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Advanced Math/Ferris/Giant Wheel Electronic toy design.


Dear Prof Scott

Is it possible to design a Ferris wheel electronic toy operated by a remote control and having push buttons to control the start, stop, increase, decrease the Ferris wheel speed?


To view a few, just type, "Ferris Wheel," in the search box.  I not only answered this question, but answered so much more.  I'm very interested in them.  Perhaps that is because I constructed one out of toothpicks and glue in high school that was over half a meter across.  The seats were made out of popsicle sticks that were each cut to one fourth of their length.

I'm sure it is.  It has to involved a noticeable amount of energy since the Ferris Wheel is so large.  The bigger the Ferris wheel is, the more power it required to turn it.  Some of them are fairly large.  It seems like compared to the power it takes to move them around, the power to make all the lights on them is insignificant.

The one in London, England was the largest in 2006.  I would guess there are at least 40 seats on it.  From what I remember of the one I see at the fair every year, most of them have around a dozen seats.

There are a few that are built out of Legos, some built out of small electronic kits, some built out of cakes, some are designed to look at on the computer screen, and probably even more stuff than that.  Some are used to hold an advertisement on the side.

As far as the seating, most either have seats or baskets.

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Scott A Wilson


I can answer any question in general math, arithetic, discret math, algebra, box problems, geometry, filling a tank with water, trigonometry, pre-calculus, linear algebra, complex mathematics, probability, statistics, and most of anything else that relates to math. I can also say that I broke 5 minutes for a mile, which is over 12 mph, but is that relevant?


Experience in the area; I have tutored people in the above areas of mathematics for over two years in I have tutored people here and there in mathematics since before I received a BS degree back in 1984. In just two more years, I received an MS degree as well, but more on that later. I tutored at OSU in the math center for all six years I was there. Most students offering assistance were juniors, seniors, or graduate students. I was allowed to tutor as a freshman. I tutored at Mathnasium for well over a year. I worked at The Boeing Company for over 5 years. I received an MS degreee in Mathematics from Oregon State Univeristy. The classes I took were over 100 hours of upper division credits in mathematical courses such as calculus, statistics, probabilty, linear algrebra, powers, linear regression, matrices, and more. I graduated with honors in both my BS and MS degrees. Past/Present Clients: College Students at Oregon State University, various math people since college, over 7,500 people on the PC from the US and rest the world.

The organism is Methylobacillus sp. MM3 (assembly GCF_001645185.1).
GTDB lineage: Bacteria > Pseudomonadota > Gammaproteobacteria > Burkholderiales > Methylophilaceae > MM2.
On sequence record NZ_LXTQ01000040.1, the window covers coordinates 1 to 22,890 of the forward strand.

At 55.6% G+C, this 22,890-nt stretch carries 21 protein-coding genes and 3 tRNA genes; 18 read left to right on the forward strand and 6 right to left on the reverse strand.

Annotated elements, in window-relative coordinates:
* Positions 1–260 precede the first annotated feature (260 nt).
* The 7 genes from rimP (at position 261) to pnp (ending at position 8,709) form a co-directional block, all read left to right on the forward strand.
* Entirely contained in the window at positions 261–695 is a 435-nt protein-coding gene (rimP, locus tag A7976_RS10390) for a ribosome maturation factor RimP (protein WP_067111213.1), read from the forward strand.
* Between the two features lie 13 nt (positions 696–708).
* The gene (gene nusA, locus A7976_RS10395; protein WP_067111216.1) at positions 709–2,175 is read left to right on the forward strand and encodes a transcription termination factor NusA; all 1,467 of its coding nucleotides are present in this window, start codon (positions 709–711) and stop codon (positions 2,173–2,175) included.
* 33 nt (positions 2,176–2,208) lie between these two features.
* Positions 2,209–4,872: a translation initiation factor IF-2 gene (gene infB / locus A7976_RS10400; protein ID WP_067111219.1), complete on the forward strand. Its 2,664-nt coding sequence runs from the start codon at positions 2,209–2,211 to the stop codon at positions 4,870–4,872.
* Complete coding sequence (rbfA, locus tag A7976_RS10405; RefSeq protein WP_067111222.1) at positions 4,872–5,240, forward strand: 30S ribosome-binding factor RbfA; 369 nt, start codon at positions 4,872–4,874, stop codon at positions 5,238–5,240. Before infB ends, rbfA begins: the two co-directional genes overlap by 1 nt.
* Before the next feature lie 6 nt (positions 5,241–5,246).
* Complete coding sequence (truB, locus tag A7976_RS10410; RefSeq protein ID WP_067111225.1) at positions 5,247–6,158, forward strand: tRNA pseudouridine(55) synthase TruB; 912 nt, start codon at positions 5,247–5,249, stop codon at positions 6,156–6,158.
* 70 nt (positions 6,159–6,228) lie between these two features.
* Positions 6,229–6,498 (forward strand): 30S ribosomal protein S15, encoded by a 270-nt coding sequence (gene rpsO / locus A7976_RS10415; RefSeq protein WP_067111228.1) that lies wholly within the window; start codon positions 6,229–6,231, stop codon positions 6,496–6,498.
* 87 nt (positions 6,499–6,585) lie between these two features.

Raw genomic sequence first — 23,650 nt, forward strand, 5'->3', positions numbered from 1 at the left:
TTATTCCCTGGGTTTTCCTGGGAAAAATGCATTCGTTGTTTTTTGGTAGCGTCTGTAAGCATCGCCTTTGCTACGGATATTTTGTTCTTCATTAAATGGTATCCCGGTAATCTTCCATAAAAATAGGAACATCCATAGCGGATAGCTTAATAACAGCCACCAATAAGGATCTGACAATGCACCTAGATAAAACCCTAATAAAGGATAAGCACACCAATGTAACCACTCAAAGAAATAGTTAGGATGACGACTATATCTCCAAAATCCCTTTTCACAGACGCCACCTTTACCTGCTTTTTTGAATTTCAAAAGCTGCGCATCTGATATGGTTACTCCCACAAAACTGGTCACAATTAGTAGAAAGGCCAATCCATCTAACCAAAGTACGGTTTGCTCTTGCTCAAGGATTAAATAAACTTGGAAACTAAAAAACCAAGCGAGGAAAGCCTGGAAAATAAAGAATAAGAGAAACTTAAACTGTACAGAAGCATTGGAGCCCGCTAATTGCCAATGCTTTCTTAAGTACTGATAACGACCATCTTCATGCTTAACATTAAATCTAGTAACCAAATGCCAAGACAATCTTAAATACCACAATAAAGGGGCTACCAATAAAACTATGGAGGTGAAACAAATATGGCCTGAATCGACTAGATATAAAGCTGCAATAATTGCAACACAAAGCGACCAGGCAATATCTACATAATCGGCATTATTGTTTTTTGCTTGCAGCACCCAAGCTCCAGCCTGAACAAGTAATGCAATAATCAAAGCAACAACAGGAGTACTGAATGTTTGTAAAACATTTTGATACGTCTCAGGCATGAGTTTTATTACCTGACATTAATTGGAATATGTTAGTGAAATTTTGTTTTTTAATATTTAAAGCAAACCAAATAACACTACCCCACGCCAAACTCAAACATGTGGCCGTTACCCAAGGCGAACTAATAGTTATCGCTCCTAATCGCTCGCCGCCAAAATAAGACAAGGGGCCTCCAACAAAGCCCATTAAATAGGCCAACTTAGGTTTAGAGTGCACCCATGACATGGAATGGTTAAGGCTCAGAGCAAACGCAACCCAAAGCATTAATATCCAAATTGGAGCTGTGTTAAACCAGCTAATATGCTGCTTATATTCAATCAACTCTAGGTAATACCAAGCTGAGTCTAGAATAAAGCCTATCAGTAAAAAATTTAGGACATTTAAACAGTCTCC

My master's paper was published in the OSU journal. The subject of it was Numerical Analysis used in shock waves and rarefaction fans. It dealt with discontinuities that arose over time. They were solved using the Leap Frog method. That method was used and improvements of it were shown. The improvements were by Enquist-Osher, Godunov, and Lax-Wendroff.

Master of Science at OSU with high honors in mathematics. Bachelor of Science at OSU with high honors in mathematical sciences. This degree involved mathematics, statistics, and computer science. I also took sophmore level physics and chemistry while I was attending college. On the side I took raquetball, but that's still not relevant.

Awards and Honors
I earned high honors in both my BS degree and MS degree from Oregon State. I was in near the top in most of my classes. In several classes in mathematics, I was first. In a class of over 100 students, I was always one of the first ones to complete the test. I graduated with well over 50 credits in upper division mathematics.

Past/Present Clients
My clients have been students at OSU, people who live nearby, friends with math questions, and several people every day on the PC. I would guess that you are probably going to be one more.

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